This program is for parents and is once a week, for 1 hour/ week for 8 consecutive weeks. Participation will be done virtually (via videoconferencing).  To participate in this study, we ask you to complete three questionnaires over the course of 6 months, as well as to provide two hair samples to measure cortisol levels.

    If interested in participating, please complete the pre-screen questionnaire. We will contact you soon to let you know about beginning the program.


  • Integrating tobacco treatment into cancer care

    Principal Investigator: Elyse R. Park, PhD, MPH
    Funding Source: National Cancer Institute
    Project Number: 1K24 CA197381-01

    Description: The mentoring and research aims of this proposal involve expanding our knowledge of how to develop and deliver evidence-based tobacco treatment for diverse/variety of cancer patients.

    Potential participants: Mass General cancer patients who are smokers, English or Spanish-speaking, with regular telephone access.


  • Integrating tobacco treatment into cancer care: A comparative effectiveness trial

    Principal Investigator: Elyse R. Park, PhD, MPH
    Funding source: National Cancer Institute
    Project number: R01 CA166147

    Description: A multi-site randomized controlled comparative effectiveness trial will enroll 295 current smokers with suspected or newly diagnosed melanoma, lymphoma, thoracic, breast, genitourinary, gastrointestinal, head and neck, or gynecologic cancer. Participants will be randomly assigned to receive the Intensive Treatment (IT) or Standard Treatment (ST) condition. Both groups will receive an initial motivational counseling session and 3 weekly follow-up counseling sessions with a tobacco treatment counselor, conducted in-person or by telephone. The IT arm has the option to also receive an additional 4 biweekly and 3 monthly proactive counseling sessions and up to a 12-week supply of FDA-approved smoking cessation medication at no cost.

    Potential participants: Mass General patients who have smoked a cigarette, even a puff, within the last 30 days with newly diagnosed or suspected cancer, who are English or Spanish-speaking may be eligible. If you are interested in participating, please contact the study coordinator at 617-643-4765 or email smokefreesupportstudy@partners.org.


  • Integrating tobacco treatment into cancer care: Supplement to promote diversity in research

    Principal Investigator: Elyse R. Park, PhD, MPH
    Co-PI: Giselle K. Perez-Lougee, PhD
    Funding Source: National Cancer Institute (NCI)
    Project Number: 3R01CA166147-03S1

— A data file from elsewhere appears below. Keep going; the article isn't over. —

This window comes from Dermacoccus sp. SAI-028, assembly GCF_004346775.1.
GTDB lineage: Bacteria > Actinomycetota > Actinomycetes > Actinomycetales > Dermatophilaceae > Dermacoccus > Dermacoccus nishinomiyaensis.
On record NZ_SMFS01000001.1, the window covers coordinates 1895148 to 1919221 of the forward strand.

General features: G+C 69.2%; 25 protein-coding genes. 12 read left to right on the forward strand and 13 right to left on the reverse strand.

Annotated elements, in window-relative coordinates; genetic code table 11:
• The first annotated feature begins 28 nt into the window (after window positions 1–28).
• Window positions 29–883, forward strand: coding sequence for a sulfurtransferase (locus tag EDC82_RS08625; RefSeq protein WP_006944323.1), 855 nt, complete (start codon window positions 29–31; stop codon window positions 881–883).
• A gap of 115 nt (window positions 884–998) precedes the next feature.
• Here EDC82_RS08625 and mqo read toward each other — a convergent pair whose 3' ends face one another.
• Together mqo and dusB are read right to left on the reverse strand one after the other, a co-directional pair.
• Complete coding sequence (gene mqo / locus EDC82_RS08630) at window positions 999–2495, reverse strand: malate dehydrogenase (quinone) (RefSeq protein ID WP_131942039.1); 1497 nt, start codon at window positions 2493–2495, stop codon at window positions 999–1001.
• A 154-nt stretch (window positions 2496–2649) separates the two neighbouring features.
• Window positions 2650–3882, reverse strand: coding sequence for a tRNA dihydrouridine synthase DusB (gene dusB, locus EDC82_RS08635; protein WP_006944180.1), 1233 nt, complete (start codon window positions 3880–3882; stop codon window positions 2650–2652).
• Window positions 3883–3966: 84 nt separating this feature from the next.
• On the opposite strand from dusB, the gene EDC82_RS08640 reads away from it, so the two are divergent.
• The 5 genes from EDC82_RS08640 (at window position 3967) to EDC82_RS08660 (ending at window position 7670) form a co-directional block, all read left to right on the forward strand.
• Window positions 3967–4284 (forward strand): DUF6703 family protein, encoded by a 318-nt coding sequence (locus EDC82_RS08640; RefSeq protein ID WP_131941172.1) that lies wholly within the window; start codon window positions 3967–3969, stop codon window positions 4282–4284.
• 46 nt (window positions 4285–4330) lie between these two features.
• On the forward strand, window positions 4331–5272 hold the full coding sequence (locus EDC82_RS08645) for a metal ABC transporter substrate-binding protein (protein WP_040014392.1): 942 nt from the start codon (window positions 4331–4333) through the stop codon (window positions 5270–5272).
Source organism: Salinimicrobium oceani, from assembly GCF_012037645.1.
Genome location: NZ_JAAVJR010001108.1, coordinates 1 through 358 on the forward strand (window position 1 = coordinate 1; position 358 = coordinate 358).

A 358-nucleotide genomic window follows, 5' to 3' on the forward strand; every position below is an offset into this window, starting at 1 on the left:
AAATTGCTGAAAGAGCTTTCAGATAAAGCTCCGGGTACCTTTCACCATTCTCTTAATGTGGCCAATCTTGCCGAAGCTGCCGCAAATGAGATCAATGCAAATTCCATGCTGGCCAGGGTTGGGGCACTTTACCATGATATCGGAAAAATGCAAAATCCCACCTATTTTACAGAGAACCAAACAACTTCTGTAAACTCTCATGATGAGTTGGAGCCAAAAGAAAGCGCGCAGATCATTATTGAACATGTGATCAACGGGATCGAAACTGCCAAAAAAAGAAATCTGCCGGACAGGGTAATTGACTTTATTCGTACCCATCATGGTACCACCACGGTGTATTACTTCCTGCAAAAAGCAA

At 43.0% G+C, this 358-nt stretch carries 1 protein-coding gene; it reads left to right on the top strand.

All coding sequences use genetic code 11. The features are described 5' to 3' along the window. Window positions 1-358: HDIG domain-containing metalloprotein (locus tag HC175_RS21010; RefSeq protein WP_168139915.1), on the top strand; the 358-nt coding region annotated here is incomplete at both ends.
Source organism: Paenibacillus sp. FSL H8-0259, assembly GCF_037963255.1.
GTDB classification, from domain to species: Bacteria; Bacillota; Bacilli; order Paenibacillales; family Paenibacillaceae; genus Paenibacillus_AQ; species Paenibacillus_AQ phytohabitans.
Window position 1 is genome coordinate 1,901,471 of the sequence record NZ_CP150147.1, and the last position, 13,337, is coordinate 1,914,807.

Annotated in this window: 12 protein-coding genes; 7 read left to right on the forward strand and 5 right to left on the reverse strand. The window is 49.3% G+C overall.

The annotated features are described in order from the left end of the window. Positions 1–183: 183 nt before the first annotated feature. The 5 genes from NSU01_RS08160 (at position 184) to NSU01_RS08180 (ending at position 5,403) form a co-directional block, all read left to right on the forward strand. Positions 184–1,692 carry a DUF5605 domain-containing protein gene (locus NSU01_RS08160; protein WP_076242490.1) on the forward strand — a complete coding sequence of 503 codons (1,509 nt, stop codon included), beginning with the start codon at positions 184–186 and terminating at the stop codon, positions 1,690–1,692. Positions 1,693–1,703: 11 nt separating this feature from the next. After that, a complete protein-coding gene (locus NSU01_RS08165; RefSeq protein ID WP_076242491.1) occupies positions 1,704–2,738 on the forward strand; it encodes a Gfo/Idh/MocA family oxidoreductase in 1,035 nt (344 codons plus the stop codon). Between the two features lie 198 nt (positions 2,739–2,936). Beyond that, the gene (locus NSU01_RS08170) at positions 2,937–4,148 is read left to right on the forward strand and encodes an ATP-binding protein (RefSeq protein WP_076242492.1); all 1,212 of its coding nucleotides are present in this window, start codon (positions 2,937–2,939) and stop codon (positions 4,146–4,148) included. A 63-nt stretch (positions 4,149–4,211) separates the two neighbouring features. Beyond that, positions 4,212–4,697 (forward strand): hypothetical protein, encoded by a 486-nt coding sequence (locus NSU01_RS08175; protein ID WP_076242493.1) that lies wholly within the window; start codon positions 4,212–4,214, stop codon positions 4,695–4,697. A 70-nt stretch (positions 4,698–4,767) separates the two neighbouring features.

Description: Although there is a clear need for tobacco treatment among black and Hispanic smokers, little is known about their smoking behaviors and engagement in tobacco treatment following a cancer diagnosis and initiation of cancer care. Understanding the contribution of racial and ethnic factors on tobacco treatment during cancer care will help inform the development of tobacco programs that target the needs of this group. The proposed supplement aims to understand attitudes and barriers toward tobacco cessation treatment among black and Hispanic cancer patients.

    Potential participants: Mass General cancer patients who are racial/ethnic minorities, are current smokers, and are English or Spanish –speaking. Contact Emily Friedman (erfriedman@mgh.harvard.edu) or Julia Rabin (jtrabin@mgh.harvard.edu).


  • Implementing a virtual tobacco treatment in community oncology practices

    Principal Investigator: Elyse R. Park, PhD, MPH; Jamie Ostroff, PhD
    Funding Source: National Cancer Institute
    Project Number: 1R01CA214427-01A1

    Description: The aim of this study is to conduct an effectiveness-implementation trial to assess virtual delivery of an evidence-based tobacco treatment intervention in cancer community sites affiliated with the newly established NCI community Oncology Research Program nationally.


  • Assessing the integration of tobacco cessation treatment into lung cancer screening

    Principal Investigator: Elyse R. Park, PhD, MPH; Nancy A. Rigotti, MD; Jennifer S. Haas, MD, MSPH
    Funding Source: National Cancer Institute
    Project Number: R01CA218123

    Description: This project will address the integration of a virtual tobacco cessation treatment into lung cancer screening in a large integrated health care delivery system by integrating into its LDCT-LCS sites a novel, personalized, evidence-based smoking cessation intervention in English and Spanish.


  • Promoting stress management and resiliency among lymphoma survivors transitioning off treatment

    Principal Investigator: Giselle K. Perez-Lougee, PhD
    Funding Source: American Cancer Society (ACS)
    Project Number: ACS IRG 2016S000828

    Description: Lymphoma survivors are faced with a number of psychosocial and physical sequelae related to their cancer type and treatment that makes them susceptible to experiencing higher rates of distress compared to other survivor groups. This study proposes to develop and test a virtual group program to promote stress management and coping among lymphoma survivors transitioning off treatment.

    Potential participants: Mass General cancer patients who are within two years of having completed treatment for lymphoma. Contact Emily Friedman (efriedman@mgh.harvard.edu) or Katharine Quain (kquain@mgh.harvard.edu).


  • Exploring oncology providers’ attitudes toward cancer clinical trials